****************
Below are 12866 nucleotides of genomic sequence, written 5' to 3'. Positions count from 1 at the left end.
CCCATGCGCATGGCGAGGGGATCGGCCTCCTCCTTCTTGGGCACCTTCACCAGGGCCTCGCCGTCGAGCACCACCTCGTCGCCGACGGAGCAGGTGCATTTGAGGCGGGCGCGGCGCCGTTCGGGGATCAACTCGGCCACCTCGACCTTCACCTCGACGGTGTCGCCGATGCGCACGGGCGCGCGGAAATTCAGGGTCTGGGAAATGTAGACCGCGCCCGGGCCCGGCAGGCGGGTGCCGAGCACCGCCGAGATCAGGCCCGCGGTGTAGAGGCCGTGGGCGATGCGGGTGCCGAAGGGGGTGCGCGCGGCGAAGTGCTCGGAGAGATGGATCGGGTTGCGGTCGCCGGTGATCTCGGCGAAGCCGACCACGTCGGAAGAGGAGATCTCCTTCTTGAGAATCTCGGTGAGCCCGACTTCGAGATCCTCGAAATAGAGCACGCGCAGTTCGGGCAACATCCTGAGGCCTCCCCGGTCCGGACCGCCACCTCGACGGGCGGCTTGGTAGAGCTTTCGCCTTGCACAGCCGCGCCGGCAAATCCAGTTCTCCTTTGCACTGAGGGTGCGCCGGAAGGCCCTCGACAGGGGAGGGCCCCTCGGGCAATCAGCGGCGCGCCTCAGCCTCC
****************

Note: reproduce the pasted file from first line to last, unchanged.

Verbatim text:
Below are 12866 nucleotides of genomic sequence, written 5' to 3'. Positions count from 1 at the left end.
CCCATGCGCATGGCGAGGGGATCGGCCTCCTCCTTCTTGGGCACCTTCACCAGGGCCTCGCCGTCGAGCACCACCTCGTCGCCGACGGAGCAGGTGCATTTGAGGCGGGCGCGGCGCCGTTCGGGGATCAACTCGGCCACCTCGACCTTCACCTCGACGGTGTCGCCGATGCGCACGGGCGCGCGGAAATTCAGGGTCTGGGAAATGTAGACCGCGCCCGGGCCCGGCAGGCGGGTGCCGAGCACCGCCGAGATCAGGCCCGCGGTGTAGAGGCCGTGGGCGATGCGGGTGCCGAAGGGGGTGCGCGCGGCGAAGTGCTCGGAGAGATGGATCGGGTTGCGGTCGCCGGTGATCTCGGCGAAGCCGACCACGTCGGAAGAGGAGATCTCCTTCTTGAGAATCTCGGTGAGCCCGACTTCGAGATCCTCGAAATAGAGCACGCGCAGTTCGGGCAACATCCTGAGGCCTCCCCGGTCCGGACCGCCACCTCGACGGGCGGCTTGGTAGAGCTTTCGCCTTGCACAGCCGCGCCGGCAAATCCAGTTCTCCTTTGCACTGAGGGTGCGCCGGAAGGCCCTCGACAGGGGAGGGCCCCTCGGGCAATCAGCGGCGCGCCTCAGCCTCC